Deer are prey animals and, as such, possess a God-given sense that something is always out to get them. If they have experienced hunting at all, they are constantly on guard and alert to human danger.
In point of fact, hunting, though enjoyable for the hunter, is not a "game." It is a source of frustration, exertion, concentration, study, preparation, strategy, and possible success. It is, in essence, a struggle between an animal which wants to preserve itself and a human who wants to secure it.
The deer has a single, overriding purpose, to maintain life and safety. The hunter has at least one (maybe more) purpose(s). For some, meat is a real consideration. For others, it is secondary. "Trophies" are often spoken of, though very few hunters actually secure a real one. For a mature hunter, the experience of pitting himself against the prey is an extremely important consideration. Taking the animal of your choice (as opposed to "getting a deer") through a careful plan and execution of that plan is a source of real satisfaction. Any deer so taken is a trophy.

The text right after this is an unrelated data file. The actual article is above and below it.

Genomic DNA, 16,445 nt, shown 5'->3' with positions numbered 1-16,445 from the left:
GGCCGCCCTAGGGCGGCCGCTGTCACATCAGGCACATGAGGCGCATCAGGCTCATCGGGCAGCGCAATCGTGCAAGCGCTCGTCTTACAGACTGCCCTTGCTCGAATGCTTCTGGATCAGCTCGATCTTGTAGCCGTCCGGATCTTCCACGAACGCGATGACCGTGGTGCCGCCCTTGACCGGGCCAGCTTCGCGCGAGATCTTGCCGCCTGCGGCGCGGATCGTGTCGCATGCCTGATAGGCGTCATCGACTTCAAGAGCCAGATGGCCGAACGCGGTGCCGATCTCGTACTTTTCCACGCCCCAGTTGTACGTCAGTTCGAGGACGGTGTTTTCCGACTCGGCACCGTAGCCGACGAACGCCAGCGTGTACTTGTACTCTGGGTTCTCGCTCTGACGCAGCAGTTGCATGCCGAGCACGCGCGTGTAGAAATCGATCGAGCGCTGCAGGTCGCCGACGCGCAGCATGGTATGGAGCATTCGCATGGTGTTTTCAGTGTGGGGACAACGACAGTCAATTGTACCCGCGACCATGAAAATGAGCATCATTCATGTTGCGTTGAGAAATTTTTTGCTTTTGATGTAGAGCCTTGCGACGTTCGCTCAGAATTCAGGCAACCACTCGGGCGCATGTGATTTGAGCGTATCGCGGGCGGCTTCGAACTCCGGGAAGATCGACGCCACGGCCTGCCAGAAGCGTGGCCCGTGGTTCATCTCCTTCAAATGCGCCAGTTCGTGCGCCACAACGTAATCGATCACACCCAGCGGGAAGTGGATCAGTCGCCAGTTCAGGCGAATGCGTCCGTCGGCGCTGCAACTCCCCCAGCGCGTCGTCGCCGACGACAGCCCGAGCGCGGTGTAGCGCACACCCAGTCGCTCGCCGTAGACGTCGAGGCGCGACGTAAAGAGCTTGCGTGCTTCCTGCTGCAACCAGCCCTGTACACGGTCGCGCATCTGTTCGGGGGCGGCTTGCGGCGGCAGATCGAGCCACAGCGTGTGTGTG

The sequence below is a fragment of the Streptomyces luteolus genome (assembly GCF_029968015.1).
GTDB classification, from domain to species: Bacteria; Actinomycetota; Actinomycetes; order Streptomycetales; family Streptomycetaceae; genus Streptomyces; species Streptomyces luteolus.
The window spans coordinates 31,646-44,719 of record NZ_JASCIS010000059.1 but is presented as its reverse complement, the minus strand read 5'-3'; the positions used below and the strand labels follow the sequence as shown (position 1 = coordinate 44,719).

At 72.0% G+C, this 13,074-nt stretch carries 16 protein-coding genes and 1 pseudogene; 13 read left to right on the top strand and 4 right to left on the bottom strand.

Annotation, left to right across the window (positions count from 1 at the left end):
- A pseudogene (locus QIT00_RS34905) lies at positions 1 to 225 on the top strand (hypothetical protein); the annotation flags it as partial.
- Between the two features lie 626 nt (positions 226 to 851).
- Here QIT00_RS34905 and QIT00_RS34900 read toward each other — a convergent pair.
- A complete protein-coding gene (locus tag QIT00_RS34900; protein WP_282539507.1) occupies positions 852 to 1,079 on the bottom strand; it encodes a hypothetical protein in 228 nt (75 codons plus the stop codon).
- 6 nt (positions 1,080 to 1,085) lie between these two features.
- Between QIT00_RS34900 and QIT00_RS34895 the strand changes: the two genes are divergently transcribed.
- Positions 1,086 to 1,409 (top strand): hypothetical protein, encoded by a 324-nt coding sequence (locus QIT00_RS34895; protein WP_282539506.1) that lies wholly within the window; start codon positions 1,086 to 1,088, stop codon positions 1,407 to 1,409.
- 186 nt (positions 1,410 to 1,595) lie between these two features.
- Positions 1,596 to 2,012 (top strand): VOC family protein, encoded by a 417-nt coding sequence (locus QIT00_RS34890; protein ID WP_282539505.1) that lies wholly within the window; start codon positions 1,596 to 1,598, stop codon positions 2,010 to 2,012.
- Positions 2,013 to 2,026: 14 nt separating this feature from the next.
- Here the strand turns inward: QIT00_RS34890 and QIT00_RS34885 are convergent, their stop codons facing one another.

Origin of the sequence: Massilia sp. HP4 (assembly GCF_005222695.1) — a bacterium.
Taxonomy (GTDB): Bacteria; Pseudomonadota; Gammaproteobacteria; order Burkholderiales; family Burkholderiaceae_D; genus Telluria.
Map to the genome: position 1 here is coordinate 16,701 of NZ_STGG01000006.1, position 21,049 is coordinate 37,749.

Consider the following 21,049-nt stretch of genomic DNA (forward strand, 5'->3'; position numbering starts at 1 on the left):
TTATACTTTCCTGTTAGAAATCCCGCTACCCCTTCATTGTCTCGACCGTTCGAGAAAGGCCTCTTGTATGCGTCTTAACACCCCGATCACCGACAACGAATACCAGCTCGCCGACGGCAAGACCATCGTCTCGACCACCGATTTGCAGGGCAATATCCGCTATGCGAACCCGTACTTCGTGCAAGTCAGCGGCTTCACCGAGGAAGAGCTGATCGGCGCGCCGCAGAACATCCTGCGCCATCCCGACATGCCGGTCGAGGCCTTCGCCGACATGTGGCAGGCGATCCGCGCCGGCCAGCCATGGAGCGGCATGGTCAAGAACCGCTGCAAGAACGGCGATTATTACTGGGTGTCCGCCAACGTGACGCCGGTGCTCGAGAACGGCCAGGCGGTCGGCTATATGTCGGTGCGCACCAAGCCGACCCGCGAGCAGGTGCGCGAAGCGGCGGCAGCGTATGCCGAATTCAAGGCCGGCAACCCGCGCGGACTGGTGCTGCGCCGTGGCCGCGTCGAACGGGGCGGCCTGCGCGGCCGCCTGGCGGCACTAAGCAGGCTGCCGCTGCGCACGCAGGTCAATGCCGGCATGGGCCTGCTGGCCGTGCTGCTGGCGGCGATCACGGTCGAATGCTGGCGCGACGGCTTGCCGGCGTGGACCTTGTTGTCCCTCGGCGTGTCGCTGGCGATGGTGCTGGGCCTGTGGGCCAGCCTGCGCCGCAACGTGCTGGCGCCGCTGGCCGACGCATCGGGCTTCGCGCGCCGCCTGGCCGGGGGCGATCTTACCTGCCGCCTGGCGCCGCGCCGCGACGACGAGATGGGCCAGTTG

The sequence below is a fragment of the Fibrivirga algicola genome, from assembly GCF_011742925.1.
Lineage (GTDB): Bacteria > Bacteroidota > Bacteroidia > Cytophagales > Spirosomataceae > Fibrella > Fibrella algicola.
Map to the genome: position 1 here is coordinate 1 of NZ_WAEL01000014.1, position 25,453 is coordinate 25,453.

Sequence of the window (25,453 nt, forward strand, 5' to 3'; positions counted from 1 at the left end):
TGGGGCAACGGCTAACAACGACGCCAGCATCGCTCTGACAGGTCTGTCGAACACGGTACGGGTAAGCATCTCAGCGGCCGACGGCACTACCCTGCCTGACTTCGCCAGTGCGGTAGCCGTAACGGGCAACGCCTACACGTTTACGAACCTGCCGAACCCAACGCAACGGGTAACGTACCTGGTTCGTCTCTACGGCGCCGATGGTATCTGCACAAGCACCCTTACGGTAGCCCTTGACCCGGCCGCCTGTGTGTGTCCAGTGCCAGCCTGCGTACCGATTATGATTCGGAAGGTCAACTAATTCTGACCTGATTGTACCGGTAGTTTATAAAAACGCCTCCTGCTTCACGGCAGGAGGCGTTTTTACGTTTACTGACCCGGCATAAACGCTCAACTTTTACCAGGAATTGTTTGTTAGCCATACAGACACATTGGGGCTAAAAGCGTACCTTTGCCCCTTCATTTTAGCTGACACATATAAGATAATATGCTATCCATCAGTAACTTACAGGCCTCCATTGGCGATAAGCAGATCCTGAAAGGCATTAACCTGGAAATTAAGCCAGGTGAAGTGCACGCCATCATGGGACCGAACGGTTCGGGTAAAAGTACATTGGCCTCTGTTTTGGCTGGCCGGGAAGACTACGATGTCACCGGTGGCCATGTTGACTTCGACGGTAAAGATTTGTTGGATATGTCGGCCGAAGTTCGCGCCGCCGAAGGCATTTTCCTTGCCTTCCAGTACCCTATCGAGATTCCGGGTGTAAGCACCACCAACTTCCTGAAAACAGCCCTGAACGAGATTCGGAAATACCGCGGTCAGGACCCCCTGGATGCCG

In the two areas of Texas where I now hunt, the likelihood of getting a genuine "book" deer seems not to exist right now. Consequently, I am looking at taking at least one spike and two does in the four deer whitetail season. I hope also to take an eight-pointer or better. In the mule deer season, I will at least start with a handgun hunt. It is one buck only and I will take a spike if offered. If not, I'll try to get a six pointer (Texas count) or better.
I anticipate hard work in the rugged desert and mountains of West Texas and a much easier time in the Hill Country of central Texas. The whitetails are in the midst of a severe drought and in very real danger of starvation. That's not why I'm going to hunt them, but it is a consideration.
A game? Not to me, it isn't.